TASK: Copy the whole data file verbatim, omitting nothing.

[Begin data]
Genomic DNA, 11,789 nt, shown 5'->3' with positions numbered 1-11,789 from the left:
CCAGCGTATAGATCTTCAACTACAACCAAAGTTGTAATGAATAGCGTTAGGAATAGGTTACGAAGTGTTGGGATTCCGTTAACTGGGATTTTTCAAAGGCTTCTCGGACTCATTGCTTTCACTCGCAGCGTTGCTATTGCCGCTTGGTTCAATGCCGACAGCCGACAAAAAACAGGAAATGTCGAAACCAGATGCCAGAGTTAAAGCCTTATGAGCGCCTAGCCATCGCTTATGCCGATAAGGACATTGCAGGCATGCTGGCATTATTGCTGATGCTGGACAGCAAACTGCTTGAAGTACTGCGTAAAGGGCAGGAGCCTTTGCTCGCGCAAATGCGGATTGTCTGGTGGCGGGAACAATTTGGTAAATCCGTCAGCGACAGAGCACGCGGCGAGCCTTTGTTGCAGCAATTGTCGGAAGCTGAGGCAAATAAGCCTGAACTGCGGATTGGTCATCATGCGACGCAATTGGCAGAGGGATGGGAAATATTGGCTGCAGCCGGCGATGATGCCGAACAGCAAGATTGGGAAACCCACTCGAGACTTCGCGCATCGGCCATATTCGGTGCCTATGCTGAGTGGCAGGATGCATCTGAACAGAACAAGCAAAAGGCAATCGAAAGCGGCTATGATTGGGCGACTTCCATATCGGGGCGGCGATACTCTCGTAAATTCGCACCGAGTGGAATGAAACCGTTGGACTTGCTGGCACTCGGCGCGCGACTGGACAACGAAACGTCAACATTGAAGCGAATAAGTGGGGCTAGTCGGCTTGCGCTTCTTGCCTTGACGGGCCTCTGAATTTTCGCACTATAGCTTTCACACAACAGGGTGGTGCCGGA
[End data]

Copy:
Genomic DNA, 11,789 nt, shown 5'->3' with positions numbered 1-11,789 from the left:
CCAGCGTATAGATCTTCAACTACAACCAAAGTTGTAATGAATAGCGTTAGGAATAGGTTACGAAGTGTTGGGATTCCGTTAACTGGGATTTTTCAAAGGCTTCTCGGACTCATTGCTTTCACTCGCAGCGTTGCTATTGCCGCTTGGTTCAATGCCGACAGCCGACAAAAAACAGGAAATGTCGAAACCAGATGCCAGAGTTAAAGCCTTATGAGCGCCTAGCCATCGCTTATGCCGATAAGGACATTGCAGGCATGCTGGCATTATTGCTGATGCTGGACAGCAAACTGCTTGAAGTACTGCGTAAAGGGCAGGAGCCTTTGCTCGCGCAAATGCGGATTGTCTGGTGGCGGGAACAATTTGGTAAATCCGTCAGCGACAGAGCACGCGGCGAGCCTTTGTTGCAGCAATTGTCGGAAGCTGAGGCAAATAAGCCTGAACTGCGGATTGGTCATCATGCGACGCAATTGGCAGAGGGATGGGAAATATTGGCTGCAGCCGGCGATGATGCCGAACAGCAAGATTGGGAAACCCACTCGAGACTTCGCGCATCGGCCATATTCGGTGCCTATGCTGAGTGGCAGGATGCATCTGAACAGAACAAGCAAAAGGCAATCGAAAGCGGCTATGATTGGGCGACTTCCATATCGGGGCGGCGATACTCTCGTAAATTCGCACCGAGTGGAATGAAACCGTTGGACTTGCTGGCACTCGGCGCGCGACTGGACAACGAAACGTCAACATTGAAGCGAATAAGTGGGGCTAGTCGGCTTGCGCTTCTTGCCTTGACGGGCCTCTGAATTTTCGCACTATAGCTTTCACACAACAGGGTGGTGCCGGA